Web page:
With the right systems in place, the continual collection of data from all devices in the connected factory provide a depth of contextual insights to help form the complete story. With the complete story, business leaders are more accurately informed which fosters alignment and decisive action.
The right systems will also improve the capabilities within a connected business so devices can be enabled to apply what they have learned and automate tasks, helping to turn factories into smart factories. Therefore, not only do you have the complete story, but machines that use insights to continually improve productivity; a hallmark of the Industrial Internet of Things (IIoT).
Automation as a manufacturing concept is re-defined when viewed through an IIoT lens. Traditional, single function automation is not collaborative, nor is it agile. It performs static functions based on pre-defined rules. The type of automation that exists in a smart factory, however, self-optimises. It learns, not only from other machines and devices in the same factory but from wider networks which could even include comparable production equipment on an international scale.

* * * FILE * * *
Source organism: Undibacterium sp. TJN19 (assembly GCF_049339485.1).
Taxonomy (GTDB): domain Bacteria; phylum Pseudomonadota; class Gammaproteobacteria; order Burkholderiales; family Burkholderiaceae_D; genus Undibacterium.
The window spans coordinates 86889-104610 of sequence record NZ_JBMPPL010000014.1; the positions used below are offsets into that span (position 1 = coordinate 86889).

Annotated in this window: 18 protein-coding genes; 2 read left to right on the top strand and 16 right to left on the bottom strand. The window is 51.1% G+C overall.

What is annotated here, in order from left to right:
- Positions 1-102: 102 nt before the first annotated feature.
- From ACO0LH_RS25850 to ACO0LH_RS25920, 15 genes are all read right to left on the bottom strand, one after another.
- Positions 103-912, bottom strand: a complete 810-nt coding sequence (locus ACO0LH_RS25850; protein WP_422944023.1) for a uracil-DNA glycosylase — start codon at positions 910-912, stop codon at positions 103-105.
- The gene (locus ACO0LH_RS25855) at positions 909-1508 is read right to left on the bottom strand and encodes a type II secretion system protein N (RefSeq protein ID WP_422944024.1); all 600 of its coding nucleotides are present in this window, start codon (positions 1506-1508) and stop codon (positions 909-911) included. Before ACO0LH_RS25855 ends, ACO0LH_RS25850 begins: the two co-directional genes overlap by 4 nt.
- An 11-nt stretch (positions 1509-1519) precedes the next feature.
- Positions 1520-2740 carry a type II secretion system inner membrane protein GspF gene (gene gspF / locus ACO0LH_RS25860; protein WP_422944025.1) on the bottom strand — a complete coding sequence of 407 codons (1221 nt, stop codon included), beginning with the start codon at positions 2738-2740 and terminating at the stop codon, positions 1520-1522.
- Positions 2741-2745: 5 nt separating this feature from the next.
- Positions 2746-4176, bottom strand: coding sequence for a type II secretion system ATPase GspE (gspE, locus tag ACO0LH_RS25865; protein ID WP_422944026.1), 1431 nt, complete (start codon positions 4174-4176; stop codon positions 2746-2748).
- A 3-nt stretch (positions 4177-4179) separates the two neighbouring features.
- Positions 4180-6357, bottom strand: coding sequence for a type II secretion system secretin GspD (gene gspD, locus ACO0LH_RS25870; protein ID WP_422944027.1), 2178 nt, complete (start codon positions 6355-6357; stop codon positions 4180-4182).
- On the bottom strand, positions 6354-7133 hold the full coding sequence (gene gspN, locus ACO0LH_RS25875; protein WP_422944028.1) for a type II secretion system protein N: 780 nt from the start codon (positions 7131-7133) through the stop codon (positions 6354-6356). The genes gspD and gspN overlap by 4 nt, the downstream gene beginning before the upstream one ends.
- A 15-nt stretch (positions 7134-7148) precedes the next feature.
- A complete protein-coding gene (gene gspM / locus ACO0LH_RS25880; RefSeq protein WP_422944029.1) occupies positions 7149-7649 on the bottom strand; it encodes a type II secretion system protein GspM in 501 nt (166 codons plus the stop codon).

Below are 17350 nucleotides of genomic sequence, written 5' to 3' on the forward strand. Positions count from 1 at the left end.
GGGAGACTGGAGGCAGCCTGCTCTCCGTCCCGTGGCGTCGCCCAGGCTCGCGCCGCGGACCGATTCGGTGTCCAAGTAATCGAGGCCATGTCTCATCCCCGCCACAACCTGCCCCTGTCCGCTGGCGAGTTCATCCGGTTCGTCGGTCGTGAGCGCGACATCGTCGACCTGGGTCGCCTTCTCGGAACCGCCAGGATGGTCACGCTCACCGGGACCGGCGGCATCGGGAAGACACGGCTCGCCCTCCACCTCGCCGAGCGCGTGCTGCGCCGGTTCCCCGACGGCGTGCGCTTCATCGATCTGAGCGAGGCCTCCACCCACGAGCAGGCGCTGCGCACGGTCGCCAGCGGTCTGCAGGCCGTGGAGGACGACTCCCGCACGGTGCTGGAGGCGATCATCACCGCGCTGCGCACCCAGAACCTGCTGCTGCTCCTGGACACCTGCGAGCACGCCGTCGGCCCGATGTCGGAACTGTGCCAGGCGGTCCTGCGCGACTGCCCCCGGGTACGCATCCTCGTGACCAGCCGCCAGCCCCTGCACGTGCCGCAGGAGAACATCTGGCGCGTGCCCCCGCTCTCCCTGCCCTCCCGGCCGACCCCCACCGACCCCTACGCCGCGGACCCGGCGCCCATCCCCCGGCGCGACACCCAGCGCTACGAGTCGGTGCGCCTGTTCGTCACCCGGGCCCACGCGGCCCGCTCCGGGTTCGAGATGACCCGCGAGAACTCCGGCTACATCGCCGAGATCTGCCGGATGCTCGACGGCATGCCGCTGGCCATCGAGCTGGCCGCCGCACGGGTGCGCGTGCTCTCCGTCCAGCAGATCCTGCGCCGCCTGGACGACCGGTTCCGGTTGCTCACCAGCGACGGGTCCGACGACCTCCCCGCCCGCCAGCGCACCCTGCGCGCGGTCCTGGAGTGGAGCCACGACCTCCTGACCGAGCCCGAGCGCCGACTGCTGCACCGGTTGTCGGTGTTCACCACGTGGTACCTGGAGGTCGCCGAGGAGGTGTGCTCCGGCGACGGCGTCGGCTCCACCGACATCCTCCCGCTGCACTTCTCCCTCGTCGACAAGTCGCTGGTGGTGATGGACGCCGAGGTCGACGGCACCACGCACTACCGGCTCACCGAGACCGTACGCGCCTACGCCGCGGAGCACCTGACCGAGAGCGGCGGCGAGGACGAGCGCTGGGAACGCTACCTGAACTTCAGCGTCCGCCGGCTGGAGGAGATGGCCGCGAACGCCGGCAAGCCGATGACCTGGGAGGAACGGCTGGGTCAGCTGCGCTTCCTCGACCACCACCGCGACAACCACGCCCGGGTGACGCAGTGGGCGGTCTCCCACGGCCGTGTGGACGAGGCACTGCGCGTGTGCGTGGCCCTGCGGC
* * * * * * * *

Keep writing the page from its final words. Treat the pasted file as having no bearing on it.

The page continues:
Imagine you have a back injury caused by a number of contributing factors over the last few years. Now imagine that your desk knew that your chair was positioned too low for optimal ergonomics and that your mattress identified that your pillow height was causing poor sleeping posture, and beyond just knowing, your chair and your pillow actively corrected these issues to avoid the injury even occurring. Your chair and your pillow worked in tandem, using data and proven methods from other similar cases to formulate a collaborative solution, optimised for your specific needs.
Through machine learning, manufacturing software can begin to predict outcomes with greater accuracy. Predictions can also be continually improved as new data allows the system to learn as it defines patterns and monitors outcomes. Network security, predictive maintenance and advanced analytics are just some of the areas where machine learning can deliver tremendous improvements.
Intelligent machines have the capacity to be the most disruptive force in manufacturing, significantly transforming roles that we once resolved to be fundamentally human territory. ‘Cobots’ is the term given to collaborative robots which work with humans to complete production tasks more efficiently. Automated Guided Vehicles (AGVs) are used to move items safely throughout factories. As we discuss in our upcoming topic; The Connected Worker, IIoT will cause the role of the factory worker to be redefined.
Many of the most critical functions of IIoT for manufacturers draw on functions already established by ERP/MES technologies. Terri Hiskey, vice president for Product Marketing, Manufacturing Portfolio at Epicor Software provides valuable insights into how manufacturers can prepare for IIoT, in this Q&A.
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Originally published by Epicor